- Taschenbuch: 337 Seiten
- Verlag: Hopeace Pr (1. Juni 2007)
- Sprache: Englisch
- ISBN-10: 0973400722
- ISBN-13: 978-0973400724
- Größe und/oder Gewicht: 15,2 x 2,5 x 22,9 cm
- Durchschnittliche Kundenbewertung: Schreiben Sie die erste Bewertung
- Amazon Bestseller-Rang: Nr. 3.910.891 in Fremdsprachige Bücher (Siehe Top 100 in Fremdsprachige Bücher)
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The Pale Surface of Things (Englisch) Taschenbuch – 1. Juni 2007
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A fast moving novel in a Cretan village kidnappings and killings, prayers and healing, ethics and ritual and a darn good tale.
Über den Autor und weitere Mitwirkende
Janey Bennetts research for this novel, led her into the study of classical Greek, Byzantine icon painting, geology, botany, the vernacular architecture and sociology of Greek villages, Minoan culture and art, the science of archaeology, World War II on Crete, and criminal law in Greece.. Bennett has enjoyed colorful and varied careers including radio announcer, horse trainer, drama critic, teacher to Buddhist nuns in Thailand. Her writings on architecture have been published in the United States and Finland, where she held a Fulbright research fellowship. A cellist, freelance editor, and author, Bennett divides her time between Bellingham, WA and Hornby Island, BC.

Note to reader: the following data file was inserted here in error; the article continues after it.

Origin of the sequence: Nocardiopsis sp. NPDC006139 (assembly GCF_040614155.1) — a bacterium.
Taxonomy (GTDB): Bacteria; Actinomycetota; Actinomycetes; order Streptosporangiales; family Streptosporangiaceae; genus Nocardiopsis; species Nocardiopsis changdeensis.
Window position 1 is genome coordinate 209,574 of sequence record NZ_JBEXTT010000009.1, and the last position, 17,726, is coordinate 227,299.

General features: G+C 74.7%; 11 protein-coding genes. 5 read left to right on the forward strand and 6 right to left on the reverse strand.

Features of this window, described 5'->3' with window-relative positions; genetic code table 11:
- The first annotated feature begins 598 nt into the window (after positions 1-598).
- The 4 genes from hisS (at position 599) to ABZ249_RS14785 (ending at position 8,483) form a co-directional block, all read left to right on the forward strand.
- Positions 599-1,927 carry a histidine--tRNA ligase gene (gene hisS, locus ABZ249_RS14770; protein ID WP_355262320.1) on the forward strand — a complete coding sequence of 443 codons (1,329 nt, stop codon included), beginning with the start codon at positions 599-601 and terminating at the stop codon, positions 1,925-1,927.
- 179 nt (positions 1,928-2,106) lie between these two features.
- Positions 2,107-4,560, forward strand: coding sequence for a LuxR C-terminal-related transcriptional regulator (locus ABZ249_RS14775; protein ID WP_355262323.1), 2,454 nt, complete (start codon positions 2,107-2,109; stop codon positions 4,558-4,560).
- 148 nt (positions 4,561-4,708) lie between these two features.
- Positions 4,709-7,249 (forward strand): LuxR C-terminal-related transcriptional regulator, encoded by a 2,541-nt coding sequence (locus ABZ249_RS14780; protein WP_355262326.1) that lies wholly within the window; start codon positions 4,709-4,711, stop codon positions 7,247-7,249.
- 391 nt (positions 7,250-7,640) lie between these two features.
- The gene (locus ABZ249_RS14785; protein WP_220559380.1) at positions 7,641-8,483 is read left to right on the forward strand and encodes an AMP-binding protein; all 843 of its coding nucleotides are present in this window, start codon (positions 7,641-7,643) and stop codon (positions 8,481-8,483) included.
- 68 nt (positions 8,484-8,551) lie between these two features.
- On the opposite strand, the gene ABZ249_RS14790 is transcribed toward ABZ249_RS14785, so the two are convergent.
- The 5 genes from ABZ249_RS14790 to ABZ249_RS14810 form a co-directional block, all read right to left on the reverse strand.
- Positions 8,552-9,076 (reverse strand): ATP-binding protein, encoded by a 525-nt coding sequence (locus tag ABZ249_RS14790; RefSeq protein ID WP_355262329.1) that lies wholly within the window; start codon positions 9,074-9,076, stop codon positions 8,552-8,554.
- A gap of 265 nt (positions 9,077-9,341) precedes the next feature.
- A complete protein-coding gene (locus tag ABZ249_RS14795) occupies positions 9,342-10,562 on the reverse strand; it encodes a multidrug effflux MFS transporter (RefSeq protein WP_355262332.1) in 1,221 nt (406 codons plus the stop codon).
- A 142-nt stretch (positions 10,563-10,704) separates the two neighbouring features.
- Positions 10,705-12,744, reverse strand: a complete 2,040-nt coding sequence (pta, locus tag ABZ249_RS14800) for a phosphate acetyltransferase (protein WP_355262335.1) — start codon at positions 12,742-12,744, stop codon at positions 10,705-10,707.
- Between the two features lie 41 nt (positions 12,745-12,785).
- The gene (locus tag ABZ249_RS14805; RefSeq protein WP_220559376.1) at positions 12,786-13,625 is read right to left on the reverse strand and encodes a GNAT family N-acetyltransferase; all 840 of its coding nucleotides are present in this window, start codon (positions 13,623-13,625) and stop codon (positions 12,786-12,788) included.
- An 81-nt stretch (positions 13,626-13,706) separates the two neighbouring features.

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Die hilfreichsten Kundenrezensionen auf Amazon.com
Evi Rick. San Diego
Bennett wisely places American characters with Cretan peoples and inserts as a common ground the presence of a priest who was born on Crete and studied in the US: the result is a flawless mix of language and concepts from both the familiar with the unfamiliar. Douglas is a young man without self direction who goes to Crete at the expense of his adopted family, the Hansons, to study Minoan Archeology and to marry the Hanson's daughter Denise. In a brilliant opening chapter Douglas is fleeing the wedding day ritual and beginning an Odyssey that will change his life. As an 'ex-patriot' of sorts Douglas encounters the friendship of Father Dimitrios who lives a celibate life tending to his villagers and restoring a war-damaged wall of art in his church, meets a young lad Aleko whose warmth and familial invitations stun the now penniless Douglas, and enters the `interior' of Crete on a fascinating journey. In a series of events so rapid fire they feel like explosions, Douglas and Aleko share experiences that test the durability of family codes and tragedies, place Douglas in jeopardy, and ultimately lead him (with the guidance of Father Dimitrios) to an understanding of himself and an acceptance of his place in the universe. '...what people take for being good is just being brave and doing it alone.'